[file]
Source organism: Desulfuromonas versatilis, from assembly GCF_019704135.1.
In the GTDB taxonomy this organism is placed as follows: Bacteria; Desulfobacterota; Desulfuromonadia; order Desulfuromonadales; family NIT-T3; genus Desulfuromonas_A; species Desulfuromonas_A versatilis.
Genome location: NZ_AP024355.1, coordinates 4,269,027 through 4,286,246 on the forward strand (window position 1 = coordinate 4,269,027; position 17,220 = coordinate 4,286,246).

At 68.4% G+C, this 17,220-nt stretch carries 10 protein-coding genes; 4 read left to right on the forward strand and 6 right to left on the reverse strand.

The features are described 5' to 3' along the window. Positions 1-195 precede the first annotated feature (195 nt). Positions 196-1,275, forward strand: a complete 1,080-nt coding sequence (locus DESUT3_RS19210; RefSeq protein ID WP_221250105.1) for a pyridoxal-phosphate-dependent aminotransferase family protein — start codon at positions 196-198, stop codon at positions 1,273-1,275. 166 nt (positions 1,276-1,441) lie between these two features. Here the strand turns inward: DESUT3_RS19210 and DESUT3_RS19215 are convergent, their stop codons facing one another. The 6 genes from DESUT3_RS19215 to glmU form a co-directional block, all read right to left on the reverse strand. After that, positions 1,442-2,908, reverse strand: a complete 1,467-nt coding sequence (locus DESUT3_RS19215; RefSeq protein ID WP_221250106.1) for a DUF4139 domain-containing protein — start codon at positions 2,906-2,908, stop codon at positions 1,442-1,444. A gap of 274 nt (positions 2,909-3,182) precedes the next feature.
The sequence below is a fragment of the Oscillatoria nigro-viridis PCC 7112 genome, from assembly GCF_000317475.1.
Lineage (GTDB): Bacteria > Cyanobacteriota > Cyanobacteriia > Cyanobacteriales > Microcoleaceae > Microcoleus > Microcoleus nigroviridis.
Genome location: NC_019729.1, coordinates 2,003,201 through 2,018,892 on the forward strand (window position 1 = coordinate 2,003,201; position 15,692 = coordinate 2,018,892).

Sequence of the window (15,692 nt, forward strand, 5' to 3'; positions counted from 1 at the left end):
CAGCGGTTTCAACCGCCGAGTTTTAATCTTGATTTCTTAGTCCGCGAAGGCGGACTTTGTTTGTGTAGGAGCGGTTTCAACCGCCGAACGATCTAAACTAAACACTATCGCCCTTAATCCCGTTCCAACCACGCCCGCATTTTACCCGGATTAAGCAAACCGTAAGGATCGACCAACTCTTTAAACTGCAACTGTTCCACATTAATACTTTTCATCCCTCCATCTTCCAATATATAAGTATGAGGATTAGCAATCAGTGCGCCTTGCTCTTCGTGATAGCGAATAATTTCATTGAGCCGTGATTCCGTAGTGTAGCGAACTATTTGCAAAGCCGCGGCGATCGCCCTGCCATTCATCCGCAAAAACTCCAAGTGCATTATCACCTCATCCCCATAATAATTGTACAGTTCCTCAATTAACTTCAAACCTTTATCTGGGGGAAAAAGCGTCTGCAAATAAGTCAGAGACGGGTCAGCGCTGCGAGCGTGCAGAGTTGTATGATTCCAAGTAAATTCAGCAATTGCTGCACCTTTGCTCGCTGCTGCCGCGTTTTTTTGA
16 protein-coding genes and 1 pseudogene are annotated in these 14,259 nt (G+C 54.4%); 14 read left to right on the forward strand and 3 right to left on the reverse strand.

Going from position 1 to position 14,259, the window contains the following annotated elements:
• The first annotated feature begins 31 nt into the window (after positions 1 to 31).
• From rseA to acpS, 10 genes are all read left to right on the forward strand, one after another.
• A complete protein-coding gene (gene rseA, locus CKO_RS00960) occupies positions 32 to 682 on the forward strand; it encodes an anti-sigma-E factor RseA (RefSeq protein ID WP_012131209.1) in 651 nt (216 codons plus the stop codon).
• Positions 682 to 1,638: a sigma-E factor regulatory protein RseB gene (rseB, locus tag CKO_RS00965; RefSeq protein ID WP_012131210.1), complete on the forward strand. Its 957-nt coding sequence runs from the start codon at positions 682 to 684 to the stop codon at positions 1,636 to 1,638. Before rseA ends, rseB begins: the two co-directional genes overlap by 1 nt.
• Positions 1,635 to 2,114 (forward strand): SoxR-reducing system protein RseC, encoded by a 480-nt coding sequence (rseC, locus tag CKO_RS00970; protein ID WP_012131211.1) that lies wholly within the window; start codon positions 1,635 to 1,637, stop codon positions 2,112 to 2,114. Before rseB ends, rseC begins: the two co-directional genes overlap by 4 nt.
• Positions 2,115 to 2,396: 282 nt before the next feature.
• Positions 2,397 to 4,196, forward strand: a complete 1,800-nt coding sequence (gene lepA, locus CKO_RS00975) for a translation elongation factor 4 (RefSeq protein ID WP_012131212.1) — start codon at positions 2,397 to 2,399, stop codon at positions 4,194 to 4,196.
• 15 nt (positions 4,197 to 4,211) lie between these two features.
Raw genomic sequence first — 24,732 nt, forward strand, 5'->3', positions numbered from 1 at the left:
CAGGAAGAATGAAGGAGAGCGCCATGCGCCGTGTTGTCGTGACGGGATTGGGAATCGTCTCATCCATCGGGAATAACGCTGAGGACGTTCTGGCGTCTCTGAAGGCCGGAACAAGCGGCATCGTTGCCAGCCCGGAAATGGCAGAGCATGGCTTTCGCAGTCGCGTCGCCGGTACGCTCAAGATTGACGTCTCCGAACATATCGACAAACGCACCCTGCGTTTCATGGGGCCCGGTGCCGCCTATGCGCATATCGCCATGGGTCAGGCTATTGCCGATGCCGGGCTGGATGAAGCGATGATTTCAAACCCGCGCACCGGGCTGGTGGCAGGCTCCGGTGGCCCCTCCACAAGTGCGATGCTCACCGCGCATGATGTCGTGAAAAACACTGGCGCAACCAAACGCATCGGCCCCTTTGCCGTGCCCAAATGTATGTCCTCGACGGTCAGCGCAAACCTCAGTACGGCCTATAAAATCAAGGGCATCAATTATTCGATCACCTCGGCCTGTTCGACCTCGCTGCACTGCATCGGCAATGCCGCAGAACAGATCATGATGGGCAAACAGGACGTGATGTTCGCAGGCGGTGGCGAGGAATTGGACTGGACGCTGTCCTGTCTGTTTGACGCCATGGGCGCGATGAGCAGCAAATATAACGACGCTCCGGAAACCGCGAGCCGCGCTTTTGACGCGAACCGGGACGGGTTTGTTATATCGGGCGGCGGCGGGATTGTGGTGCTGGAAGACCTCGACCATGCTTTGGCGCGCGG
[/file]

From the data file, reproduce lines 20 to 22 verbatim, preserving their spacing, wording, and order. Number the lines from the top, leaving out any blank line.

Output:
• 15 nt (positions 4,197 to 4,211) lie between these two features.
Raw genomic sequence first — 24,732 nt, forward strand, 5'->3', positions numbered from 1 at the left:
CAGGAAGAATGAAGGAGAGCGCCATGCGCCGTGTTGTCGTGACGGGATTGGGAATCGTCTCATCCATCGGGAATAACGCTGAGGACGTTCTGGCGTCTCTGAAGGCCGGAACAAGCGGCATCGTTGCCAGCCCGGAAATGGCAGAGCATGGCTTTCGCAGTCGCGTCGCCGGTACGCTCAAGATTGACGTCTCCGAACATATCGACAAACGCACCCTGCGTTTCATGGGGCCCGGTGCCGCCTATGCGCATATCGCCATGGGTCAGGCTATTGCCGATGCCGGGCTGGATGAAGCGATGATTTCAAACCCGCGCACCGGGCTGGTGGCAGGCTCCGGTGGCCCCTCCACAAGTGCGATGCTCACCGCGCATGATGTCGTGAAAAACACTGGCGCAACCAAACGCATCGGCCCCTTTGCCGTGCCCAAATGTATGTCCTCGACGGTCAGCGCAAACCTCAGTACGGCCTATAAAATCAAGGGCATCAATTATTCGATCACCTCGGCCTGTTCGACCTCGCTGCACTGCATCGGCAATGCCGCAGAACAGATCATGATGGGCAAACAGGACGTGATGTTCGCAGGCGGTGGCGAGGAATTGGACTGGACGCTGTCCTGTCTGTTTGACGCCATGGGCGCGATGAGCAGCAAATATAACGACGCTCCGGAAACCGCGAGCCGCGCTTTTGACGCGAACCGGGACGGGTTTGTTATATCGGGCGGCGGCGGGATTGTGGTGCTGGAAGACCTCGACCATGCTTTGGCGCGCGG